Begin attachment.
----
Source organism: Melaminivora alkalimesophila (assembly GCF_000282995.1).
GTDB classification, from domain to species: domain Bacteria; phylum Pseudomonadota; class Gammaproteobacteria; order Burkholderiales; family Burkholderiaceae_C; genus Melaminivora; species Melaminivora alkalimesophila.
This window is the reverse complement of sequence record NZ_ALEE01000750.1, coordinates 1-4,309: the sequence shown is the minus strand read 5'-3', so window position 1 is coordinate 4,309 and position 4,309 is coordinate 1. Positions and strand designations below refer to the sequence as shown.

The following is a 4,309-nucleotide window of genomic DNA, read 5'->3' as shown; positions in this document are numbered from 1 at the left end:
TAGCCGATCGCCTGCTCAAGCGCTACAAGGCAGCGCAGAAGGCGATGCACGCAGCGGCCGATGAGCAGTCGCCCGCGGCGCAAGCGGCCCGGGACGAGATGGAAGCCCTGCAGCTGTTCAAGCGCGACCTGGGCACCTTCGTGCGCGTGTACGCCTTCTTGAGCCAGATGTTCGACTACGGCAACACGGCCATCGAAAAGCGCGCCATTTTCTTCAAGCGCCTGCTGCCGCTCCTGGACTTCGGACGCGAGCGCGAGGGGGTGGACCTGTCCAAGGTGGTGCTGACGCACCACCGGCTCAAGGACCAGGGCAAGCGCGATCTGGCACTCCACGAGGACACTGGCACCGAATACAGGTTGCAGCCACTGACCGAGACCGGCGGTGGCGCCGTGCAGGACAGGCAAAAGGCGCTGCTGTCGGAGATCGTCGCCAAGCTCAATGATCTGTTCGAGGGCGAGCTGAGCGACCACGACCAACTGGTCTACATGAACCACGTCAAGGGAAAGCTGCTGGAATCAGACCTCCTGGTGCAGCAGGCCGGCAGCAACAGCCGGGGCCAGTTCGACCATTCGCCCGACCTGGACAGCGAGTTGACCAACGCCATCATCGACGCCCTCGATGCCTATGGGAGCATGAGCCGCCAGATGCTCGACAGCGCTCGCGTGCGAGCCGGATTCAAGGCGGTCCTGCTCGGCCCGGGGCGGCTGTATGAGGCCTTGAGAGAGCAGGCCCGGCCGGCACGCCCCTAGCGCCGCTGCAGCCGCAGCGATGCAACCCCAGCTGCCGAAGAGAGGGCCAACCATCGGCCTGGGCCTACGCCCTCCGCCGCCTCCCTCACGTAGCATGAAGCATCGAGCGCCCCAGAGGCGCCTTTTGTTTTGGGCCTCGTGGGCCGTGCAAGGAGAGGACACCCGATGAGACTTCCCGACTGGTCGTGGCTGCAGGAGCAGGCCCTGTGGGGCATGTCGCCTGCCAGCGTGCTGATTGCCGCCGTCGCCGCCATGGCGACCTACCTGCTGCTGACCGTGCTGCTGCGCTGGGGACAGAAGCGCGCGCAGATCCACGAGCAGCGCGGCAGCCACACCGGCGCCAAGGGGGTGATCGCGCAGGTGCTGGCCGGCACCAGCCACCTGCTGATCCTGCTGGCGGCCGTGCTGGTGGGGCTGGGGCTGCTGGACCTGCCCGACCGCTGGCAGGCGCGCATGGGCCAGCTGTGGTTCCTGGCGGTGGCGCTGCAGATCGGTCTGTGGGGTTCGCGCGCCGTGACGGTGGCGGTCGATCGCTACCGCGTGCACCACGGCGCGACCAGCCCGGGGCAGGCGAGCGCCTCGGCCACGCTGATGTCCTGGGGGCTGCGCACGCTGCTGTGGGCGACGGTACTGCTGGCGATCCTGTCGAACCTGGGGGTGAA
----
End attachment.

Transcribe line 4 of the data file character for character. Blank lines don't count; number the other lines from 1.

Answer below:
The following is a 4,309-nucleotide window of genomic DNA, read 5'->3' as shown; positions in this document are numbered from 1 at the left end: